(Corrects in seventh paragraph to remove reference to matchday revenue)
MADRID (Reuters) -La Liga, Spain’s top soccer league, has agreed in principle to sell 10% of a newly formed company housing most of its business to private equity firm CVC Capital Partners for 2.7 billion euros ($3.2 billion), it said on Wednesday.
The deal values La Liga, host to Real Madrid and Barcelona, at around 24.2 billion euros and, if approved, will fund “structural improvements” while offsetting some of the immediate impact from COVID-19, the league said in a statement.
The cash influx would be particularly welcome to those two clubs which have lately faced unfamiliar constraints on their spending power, but how much of it leaks out into transfer fees and player wages remains to be seen.
La Liga said some 90% of the funds raised will be channeled directly to clubs which must use the cash to finance investment programmes agreed with the league.
Faced with the end of a cycle of rapid growth in the value of TV rights – and pummeled by a year of next to zero ticket sales due to restrictions on crowds – soccer leagues and clubs not just in Spain are scrambling to find alternative sources of revenue.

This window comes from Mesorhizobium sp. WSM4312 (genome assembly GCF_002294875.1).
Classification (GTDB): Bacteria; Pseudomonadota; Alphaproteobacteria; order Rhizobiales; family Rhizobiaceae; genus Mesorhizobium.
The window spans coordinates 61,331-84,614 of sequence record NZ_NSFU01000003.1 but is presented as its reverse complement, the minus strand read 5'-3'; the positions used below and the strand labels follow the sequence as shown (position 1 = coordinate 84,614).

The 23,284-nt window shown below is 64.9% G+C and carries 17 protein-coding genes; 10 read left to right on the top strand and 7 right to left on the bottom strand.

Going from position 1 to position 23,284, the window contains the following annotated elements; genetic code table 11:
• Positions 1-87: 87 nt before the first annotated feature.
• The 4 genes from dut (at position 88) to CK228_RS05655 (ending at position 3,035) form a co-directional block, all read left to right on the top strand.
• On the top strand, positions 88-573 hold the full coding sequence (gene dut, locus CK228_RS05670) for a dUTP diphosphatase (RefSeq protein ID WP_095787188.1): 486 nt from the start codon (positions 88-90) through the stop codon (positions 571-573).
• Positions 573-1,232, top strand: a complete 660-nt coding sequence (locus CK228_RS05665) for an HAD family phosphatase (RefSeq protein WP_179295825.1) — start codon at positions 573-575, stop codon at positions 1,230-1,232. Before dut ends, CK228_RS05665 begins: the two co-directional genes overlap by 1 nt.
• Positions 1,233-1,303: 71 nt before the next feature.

The failure of an attempt earlier this year by 12 of Europe’s biggest clubs to set up a breakaway “Super League” ratcheted up pressure on incumbents in the business.
Under the terms of the deal, La Liga would set up a new company to house its commercial elements, such as sponsorship deals, in which CVC would take a 10% stake. It didn’t say what structural improvements it envisaged but these could relate to stadium and training facilities.
Management of the league’s sporting responsibilities and its audiovisual rights business would remain outside the scope of the transaction, La Liga said.
“This agreement aims to lead the transformation that the entertainment world is undergoing and to maximise all growth opportunities for clubs,” it said.
With the boost from the investment, the Spanish league hopes to match or exceed the English Premier League’s business in the next six to seven years, a source close to La Liga added.
The stake sale still requires approval from the league’s executive committee and clubs.
For CVC, which used to own Formula One, the deal would add to its interests in sport. It agreed in March to invest 365 million pounds for a share in rugby union’s Six Nations grouping France, Ireland, England, Scotland, Wales and Italy.
As part of a consortium last year it entered talks to buy a stake in the media business of Italy’s top soccer league, but the deal fell through following objections from some soccer clubs.
Earlier this year, La Liga expanded its partnership with Microsoft Corp in a bid to boost revenue for its pandemic-hit soccer clubs and re-energise a fan base that is consuming ever-more digital products.
($1 = 0.8424 euros)
(Reporting by Aishwarya Nair in Bengaluru and Nathan Allen in MadridEditing by Jason Neely and David Holmes)